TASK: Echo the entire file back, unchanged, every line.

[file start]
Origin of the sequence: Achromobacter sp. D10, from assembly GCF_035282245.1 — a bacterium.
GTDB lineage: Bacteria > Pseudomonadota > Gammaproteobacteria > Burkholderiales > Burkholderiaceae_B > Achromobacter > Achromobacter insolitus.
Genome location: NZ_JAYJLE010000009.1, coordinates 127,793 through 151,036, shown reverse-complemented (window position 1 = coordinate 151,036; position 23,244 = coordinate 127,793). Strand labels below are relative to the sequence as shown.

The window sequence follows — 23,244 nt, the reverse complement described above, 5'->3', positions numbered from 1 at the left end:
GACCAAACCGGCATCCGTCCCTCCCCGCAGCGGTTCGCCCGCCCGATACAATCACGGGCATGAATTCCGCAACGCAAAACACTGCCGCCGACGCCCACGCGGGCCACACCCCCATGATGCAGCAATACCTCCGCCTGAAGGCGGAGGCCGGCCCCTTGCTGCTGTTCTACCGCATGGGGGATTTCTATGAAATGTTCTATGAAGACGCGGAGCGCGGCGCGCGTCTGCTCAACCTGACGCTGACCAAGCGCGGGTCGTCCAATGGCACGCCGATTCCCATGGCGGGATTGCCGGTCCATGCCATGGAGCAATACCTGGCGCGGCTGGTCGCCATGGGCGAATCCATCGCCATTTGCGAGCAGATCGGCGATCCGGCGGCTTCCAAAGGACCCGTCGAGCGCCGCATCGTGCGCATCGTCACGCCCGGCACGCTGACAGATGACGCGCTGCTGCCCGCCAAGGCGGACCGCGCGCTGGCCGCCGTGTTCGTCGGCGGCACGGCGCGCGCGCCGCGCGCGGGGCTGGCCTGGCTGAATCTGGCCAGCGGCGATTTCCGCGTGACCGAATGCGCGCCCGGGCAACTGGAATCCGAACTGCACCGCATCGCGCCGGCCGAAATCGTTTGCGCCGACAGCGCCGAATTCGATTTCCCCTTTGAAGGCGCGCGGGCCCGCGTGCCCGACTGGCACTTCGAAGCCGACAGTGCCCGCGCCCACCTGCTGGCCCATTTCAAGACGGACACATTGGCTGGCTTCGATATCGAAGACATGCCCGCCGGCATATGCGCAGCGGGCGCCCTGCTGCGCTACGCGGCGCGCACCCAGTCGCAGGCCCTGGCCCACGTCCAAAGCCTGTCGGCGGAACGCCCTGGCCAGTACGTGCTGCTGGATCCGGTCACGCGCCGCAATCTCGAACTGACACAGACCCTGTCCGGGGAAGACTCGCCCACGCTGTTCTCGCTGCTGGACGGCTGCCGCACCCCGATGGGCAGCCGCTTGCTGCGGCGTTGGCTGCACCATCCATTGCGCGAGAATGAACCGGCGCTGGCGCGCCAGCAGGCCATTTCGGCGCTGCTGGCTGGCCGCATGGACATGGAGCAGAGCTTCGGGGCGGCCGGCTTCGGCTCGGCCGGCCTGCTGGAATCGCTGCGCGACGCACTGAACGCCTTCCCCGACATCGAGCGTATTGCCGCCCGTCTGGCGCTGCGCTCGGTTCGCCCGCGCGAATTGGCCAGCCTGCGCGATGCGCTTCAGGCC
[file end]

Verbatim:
Origin of the sequence: Achromobacter sp. D10, from assembly GCF_035282245.1 — a bacterium.
GTDB lineage: Bacteria > Pseudomonadota > Gammaproteobacteria > Burkholderiales > Burkholderiaceae_B > Achromobacter > Achromobacter insolitus.
Genome location: NZ_JAYJLE010000009.1, coordinates 127,793 through 151,036, shown reverse-complemented (window position 1 = coordinate 151,036; position 23,244 = coordinate 127,793). Strand labels below are relative to the sequence as shown.

The window sequence follows — 23,244 nt, the reverse complement described above, 5'->3', positions numbered from 1 at the left end:
GACCAAACCGGCATCCGTCCCTCCCCGCAGCGGTTCGCCCGCCCGATACAATCACGGGCATGAATTCCGCAACGCAAAACACTGCCGCCGACGCCCACGCGGGCCACACCCCCATGATGCAGCAATACCTCCGCCTGAAGGCGGAGGCCGGCCCCTTGCTGCTGTTCTACCGCATGGGGGATTTCTATGAAATGTTCTATGAAGACGCGGAGCGCGGCGCGCGTCTGCTCAACCTGACGCTGACCAAGCGCGGGTCGTCCAATGGCACGCCGATTCCCATGGCGGGATTGCCGGTCCATGCCATGGAGCAATACCTGGCGCGGCTGGTCGCCATGGGCGAATCCATCGCCATTTGCGAGCAGATCGGCGATCCGGCGGCTTCCAAAGGACCCGTCGAGCGCCGCATCGTGCGCATCGTCACGCCCGGCACGCTGACAGATGACGCGCTGCTGCCCGCCAAGGCGGACCGCGCGCTGGCCGCCGTGTTCGTCGGCGGCACGGCGCGCGCGCCGCGCGCGGGGCTGGCCTGGCTGAATCTGGCCAGCGGCGATTTCCGCGTGACCGAATGCGCGCCCGGGCAACTGGAATCCGAACTGCACCGCATCGCGCCGGCCGAAATCGTTTGCGCCGACAGCGCCGAATTCGATTTCCCCTTTGAAGGCGCGCGGGCCCGCGTGCCCGACTGGCACTTCGAAGCCGACAGTGCCCGCGCCCACCTGCTGGCCCATTTCAAGACGGACACATTGGCTGGCTTCGATATCGAAGACATGCCCGCCGGCATATGCGCAGCGGGCGCCCTGCTGCGCTACGCGGCGCGCACCCAGTCGCAGGCCCTGGCCCACGTCCAAAGCCTGTCGGCGGAACGCCCTGGCCAGTACGTGCTGCTGGATCCGGTCACGCGCCGCAATCTCGAACTGACACAGACCCTGTCCGGGGAAGACTCGCCCACGCTGTTCTCGCTGCTGGACGGCTGCCGCACCCCGATGGGCAGCCGCTTGCTGCGGCGTTGGCTGCACCATCCATTGCGCGAGAATGAACCGGCGCTGGCGCGCCAGCAGGCCATTTCGGCGCTGCTGGCTGGCCGCATGGACATGGAGCAGAGCTTCGGGGCGGCCGGCTTCGGCTCGGCCGGCCTGCTGGAATCGCTGCGCGACGCACTGAACGCCTTCCCCGACATCGAGCGTATTGCCGCCCGTCTGGCGCTGCGCTCGGTTCGCCCGCGCGAATTGGCCAGCCTGCGCGATGCGCTTCAGGCC